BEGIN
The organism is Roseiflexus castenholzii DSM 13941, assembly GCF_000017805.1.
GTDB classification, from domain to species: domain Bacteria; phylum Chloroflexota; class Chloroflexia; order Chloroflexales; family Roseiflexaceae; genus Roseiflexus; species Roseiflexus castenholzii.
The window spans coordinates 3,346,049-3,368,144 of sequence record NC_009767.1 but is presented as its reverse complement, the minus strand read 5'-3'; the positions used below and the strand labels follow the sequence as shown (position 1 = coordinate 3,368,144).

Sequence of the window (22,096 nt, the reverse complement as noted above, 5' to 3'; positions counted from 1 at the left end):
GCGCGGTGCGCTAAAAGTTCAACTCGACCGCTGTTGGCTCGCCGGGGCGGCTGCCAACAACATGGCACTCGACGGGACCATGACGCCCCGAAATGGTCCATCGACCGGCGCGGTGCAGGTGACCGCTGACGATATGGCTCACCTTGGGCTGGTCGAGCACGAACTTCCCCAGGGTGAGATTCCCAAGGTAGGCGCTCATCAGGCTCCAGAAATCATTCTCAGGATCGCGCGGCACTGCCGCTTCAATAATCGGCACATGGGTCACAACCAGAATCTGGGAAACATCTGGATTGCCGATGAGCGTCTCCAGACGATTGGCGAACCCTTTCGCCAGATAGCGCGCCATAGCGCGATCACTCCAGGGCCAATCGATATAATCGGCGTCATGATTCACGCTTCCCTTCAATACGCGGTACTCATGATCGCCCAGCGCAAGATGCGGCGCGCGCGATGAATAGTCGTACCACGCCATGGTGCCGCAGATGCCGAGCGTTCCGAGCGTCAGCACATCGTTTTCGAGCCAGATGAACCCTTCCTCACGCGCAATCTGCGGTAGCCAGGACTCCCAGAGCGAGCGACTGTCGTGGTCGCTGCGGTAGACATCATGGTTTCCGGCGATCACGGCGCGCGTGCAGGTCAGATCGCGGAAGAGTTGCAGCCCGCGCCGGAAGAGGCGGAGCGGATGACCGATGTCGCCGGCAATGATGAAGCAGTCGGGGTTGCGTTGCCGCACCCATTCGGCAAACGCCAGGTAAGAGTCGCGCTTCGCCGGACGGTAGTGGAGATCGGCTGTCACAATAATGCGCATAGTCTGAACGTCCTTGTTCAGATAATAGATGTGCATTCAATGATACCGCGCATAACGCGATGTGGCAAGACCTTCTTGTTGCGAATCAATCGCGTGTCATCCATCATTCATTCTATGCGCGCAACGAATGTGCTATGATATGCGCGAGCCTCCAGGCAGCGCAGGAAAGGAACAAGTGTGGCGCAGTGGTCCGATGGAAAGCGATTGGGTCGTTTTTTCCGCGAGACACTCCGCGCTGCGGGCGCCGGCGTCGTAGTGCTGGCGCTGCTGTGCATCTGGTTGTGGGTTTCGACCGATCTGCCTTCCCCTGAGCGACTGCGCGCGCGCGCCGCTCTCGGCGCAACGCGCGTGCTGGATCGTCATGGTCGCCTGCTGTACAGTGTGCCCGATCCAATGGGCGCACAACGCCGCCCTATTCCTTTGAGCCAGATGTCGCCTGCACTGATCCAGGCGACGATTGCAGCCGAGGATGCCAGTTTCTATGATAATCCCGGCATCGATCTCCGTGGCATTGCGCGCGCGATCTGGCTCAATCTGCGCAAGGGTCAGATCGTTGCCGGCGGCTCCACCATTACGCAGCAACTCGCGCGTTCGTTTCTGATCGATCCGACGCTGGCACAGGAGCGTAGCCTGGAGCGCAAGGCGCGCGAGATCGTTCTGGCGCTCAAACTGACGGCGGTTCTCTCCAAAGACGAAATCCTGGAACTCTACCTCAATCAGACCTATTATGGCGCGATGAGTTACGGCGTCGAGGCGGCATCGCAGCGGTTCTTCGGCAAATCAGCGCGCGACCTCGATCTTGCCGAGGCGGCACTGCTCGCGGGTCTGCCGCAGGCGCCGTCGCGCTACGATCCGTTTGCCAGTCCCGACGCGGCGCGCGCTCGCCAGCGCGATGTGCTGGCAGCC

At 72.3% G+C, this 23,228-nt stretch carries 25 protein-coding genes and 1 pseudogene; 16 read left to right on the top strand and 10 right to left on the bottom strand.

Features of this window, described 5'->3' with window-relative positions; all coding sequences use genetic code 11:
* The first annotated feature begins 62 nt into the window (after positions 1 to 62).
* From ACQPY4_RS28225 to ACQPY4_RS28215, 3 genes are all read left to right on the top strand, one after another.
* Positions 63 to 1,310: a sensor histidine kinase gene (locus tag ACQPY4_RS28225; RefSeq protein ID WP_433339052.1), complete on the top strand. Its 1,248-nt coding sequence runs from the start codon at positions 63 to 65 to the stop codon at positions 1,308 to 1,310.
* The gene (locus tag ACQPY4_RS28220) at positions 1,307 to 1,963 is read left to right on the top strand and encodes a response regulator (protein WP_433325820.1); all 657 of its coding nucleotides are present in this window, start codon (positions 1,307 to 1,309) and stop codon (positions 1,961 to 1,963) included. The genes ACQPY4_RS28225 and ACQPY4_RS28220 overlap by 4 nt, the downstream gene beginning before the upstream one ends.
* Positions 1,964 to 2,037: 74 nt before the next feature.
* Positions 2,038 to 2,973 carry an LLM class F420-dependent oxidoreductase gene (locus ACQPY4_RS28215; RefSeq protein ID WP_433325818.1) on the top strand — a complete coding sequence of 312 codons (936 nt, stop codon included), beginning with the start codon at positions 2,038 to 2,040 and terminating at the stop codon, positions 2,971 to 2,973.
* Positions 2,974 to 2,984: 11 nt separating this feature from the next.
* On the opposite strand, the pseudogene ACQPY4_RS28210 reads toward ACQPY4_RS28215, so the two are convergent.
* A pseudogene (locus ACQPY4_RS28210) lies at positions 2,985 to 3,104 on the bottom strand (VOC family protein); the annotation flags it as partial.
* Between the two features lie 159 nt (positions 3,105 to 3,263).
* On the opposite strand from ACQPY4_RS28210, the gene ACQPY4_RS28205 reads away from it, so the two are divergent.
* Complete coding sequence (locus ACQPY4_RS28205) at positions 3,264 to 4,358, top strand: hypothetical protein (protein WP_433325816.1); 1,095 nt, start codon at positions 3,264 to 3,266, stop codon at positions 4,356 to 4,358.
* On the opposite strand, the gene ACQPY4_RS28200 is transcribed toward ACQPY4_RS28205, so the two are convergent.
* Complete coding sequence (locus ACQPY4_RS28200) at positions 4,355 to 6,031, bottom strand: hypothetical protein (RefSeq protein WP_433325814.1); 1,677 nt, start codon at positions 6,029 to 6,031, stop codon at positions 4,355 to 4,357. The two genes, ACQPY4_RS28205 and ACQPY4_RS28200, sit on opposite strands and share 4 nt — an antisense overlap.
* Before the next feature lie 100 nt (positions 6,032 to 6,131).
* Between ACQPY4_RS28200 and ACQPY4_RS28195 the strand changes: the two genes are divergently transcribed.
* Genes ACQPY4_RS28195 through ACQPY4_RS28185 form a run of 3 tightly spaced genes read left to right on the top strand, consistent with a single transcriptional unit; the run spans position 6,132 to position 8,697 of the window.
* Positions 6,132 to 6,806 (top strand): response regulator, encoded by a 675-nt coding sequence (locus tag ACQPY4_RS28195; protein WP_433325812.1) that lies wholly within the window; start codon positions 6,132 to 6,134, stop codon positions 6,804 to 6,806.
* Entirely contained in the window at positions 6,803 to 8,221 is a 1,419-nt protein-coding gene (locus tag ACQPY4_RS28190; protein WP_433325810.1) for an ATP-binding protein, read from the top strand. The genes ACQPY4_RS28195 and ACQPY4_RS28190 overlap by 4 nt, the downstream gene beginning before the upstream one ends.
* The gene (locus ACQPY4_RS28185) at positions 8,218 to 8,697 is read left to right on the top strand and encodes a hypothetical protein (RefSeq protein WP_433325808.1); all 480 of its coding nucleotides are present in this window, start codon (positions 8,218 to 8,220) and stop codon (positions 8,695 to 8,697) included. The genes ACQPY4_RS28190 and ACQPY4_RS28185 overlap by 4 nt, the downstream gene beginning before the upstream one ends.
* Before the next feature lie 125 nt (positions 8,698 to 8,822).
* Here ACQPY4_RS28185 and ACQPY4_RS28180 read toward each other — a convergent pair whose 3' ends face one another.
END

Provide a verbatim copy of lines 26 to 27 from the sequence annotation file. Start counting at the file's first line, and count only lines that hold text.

* Entirely contained in the window at positions 6,803 to 8,221 is a 1,419-nt protein-coding gene (locus tag ACQPY4_RS28190; protein WP_433325810.1) for an ATP-binding protein, read from the top strand. The genes ACQPY4_RS28195 and ACQPY4_RS28190 overlap by 4 nt, the downstream gene beginning before the upstream one ends.
* The gene (locus ACQPY4_RS28185) at positions 8,218 to 8,697 is read left to right on the top strand and encodes a hypothetical protein (RefSeq protein WP_433325808.1); all 480 of its coding nucleotides are present in this window, start codon (positions 8,218 to 8,220) and stop codon (positions 8,695 to 8,697) included. The genes ACQPY4_RS28190 and ACQPY4_RS28185 overlap by 4 nt, the downstream gene beginning before the upstream one ends.